Editors' ChoicePhysiology

An insulin-like message from mother

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Sci. Signal.  14 Mar 2017:
Vol. 10, Issue 470, eaan1464
DOI: 10.1126/scisignal.aan1464

Nematodes experiencing osmotic stress signal to the germ-line to prepare their offspring.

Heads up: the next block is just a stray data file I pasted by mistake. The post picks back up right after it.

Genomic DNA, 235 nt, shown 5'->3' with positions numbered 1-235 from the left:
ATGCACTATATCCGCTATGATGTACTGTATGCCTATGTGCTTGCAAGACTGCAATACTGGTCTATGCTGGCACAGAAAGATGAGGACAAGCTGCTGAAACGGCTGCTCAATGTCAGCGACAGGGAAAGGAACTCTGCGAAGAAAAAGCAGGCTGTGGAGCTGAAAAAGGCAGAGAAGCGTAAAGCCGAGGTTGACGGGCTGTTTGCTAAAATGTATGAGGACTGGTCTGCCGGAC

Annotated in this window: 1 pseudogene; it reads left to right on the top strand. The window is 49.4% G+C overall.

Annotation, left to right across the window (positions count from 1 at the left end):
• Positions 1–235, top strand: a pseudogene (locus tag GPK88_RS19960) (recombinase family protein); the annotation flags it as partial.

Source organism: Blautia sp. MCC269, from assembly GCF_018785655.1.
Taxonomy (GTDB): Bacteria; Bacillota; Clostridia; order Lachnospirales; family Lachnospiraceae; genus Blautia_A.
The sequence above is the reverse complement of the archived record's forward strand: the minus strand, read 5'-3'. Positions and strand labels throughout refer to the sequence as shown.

When organisms experience stressful conditions, it can influence how their offspring will respond to the same stressor, either adaptively or maladaptively. After the nematode Caenorhabditis elegans is exposed to osmotic stress, its offspring can tolerate much greater osmotic stress. Burton et al. examined how this response to environmental conditions is transmitted to offspring. Worms resisted osmotic stress by reversibly arresting their larval development until normal osmotic conditions were restored. Protective developmental arrest required DAF-16, a FOXO transcription factor that is activated in response to reduced insulin-like signaling and induces a similar developmental arrest response to nutrient limitation. Offspring of parents with constitutively reduced insulin-like signaling tolerated high osmotic conditions without arrested development, similarly to offspring of osmotically stressed parents. Tolerance in the offspring of parents with reduced insulin signaling required glycerol-3-phosphate dehydrogenase (GPDH-2), an enzyme that catalyzes the rate-limiting step in glycerol biosynthesis, in the offspring (but not in the parents), suggesting that maternal insulin-like signaling influences glycerol production in embryos. Indeed, worms with mutations that conferred constitutive tolerance of osmotic stress had increased expression of gpdh2 and concentrations of glycerol. Germline-specific expression of genes involved in insulin-like signaling confirmed that the activation of glycerol production in the offspring by either parental osmotic stress or constitutively reduced insulin-like signaling in the parents occurred through inhibition of parental insulin-like signaling in the germ cells. Because insulin signaling is involved in human metabolic diseases, the development of some of which is also influenced by the conditions experienced in previous generations, these results suggest mechanisms through which information about parental environments can influence offspring physiology. Kaneshiro and Strome discuss the connections that can be drawn between basic research on model organisms and biomedical applications.

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